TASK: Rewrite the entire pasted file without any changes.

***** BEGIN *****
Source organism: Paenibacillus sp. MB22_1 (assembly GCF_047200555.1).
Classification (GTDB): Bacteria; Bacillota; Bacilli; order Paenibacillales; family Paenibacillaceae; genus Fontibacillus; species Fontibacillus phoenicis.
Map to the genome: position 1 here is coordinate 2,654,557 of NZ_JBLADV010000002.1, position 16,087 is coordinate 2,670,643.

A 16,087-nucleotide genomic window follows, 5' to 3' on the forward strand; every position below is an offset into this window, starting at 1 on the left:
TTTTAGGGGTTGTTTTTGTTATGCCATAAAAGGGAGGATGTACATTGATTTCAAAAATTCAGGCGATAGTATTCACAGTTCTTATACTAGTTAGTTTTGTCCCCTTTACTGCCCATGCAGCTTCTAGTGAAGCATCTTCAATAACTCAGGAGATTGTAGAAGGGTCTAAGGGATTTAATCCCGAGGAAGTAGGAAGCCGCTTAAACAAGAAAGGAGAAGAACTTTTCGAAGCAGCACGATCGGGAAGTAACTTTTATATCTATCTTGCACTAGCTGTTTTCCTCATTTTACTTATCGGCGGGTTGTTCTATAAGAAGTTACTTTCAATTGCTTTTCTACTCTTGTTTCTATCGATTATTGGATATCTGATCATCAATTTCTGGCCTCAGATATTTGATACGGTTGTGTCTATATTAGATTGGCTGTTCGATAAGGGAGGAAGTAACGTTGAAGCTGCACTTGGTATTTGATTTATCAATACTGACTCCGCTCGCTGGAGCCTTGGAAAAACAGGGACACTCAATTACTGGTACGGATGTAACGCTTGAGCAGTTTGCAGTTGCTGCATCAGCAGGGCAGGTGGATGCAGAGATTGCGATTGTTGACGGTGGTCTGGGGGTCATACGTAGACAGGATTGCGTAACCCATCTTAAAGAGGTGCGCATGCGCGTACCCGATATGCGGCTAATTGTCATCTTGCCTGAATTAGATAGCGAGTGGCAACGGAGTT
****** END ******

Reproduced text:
Source organism: Paenibacillus sp. MB22_1 (assembly GCF_047200555.1).
Classification (GTDB): Bacteria; Bacillota; Bacilli; order Paenibacillales; family Paenibacillaceae; genus Fontibacillus; species Fontibacillus phoenicis.
Map to the genome: position 1 here is coordinate 2,654,557 of NZ_JBLADV010000002.1, position 16,087 is coordinate 2,670,643.

A 16,087-nucleotide genomic window follows, 5' to 3' on the forward strand; every position below is an offset into this window, starting at 1 on the left:
TTTTAGGGGTTGTTTTTGTTATGCCATAAAAGGGAGGATGTACATTGATTTCAAAAATTCAGGCGATAGTATTCACAGTTCTTATACTAGTTAGTTTTGTCCCCTTTACTGCCCATGCAGCTTCTAGTGAAGCATCTTCAATAACTCAGGAGATTGTAGAAGGGTCTAAGGGATTTAATCCCGAGGAAGTAGGAAGCCGCTTAAACAAGAAAGGAGAAGAACTTTTCGAAGCAGCACGATCGGGAAGTAACTTTTATATCTATCTTGCACTAGCTGTTTTCCTCATTTTACTTATCGGCGGGTTGTTCTATAAGAAGTTACTTTCAATTGCTTTTCTACTCTTGTTTCTATCGATTATTGGATATCTGATCATCAATTTCTGGCCTCAGATATTTGATACGGTTGTGTCTATATTAGATTGGCTGTTCGATAAGGGAGGAAGTAACGTTGAAGCTGCACTTGGTATTTGATTTATCAATACTGACTCCGCTCGCTGGAGCCTTGGAAAAACAGGGACACTCAATTACTGGTACGGATGTAACGCTTGAGCAGTTTGCAGTTGCTGCATCAGCAGGGCAGGTGGATGCAGAGATTGCGATTGTTGACGGTGGTCTGGGGGTCATACGTAGACAGGATTGCGTAACCCATCTTAAAGAGGTGCGCATGCGCGTACCCGATATGCGGCTAATTGTCATCTTGCCTGAATTAGATAGCGAGTGGCAACGGAGTT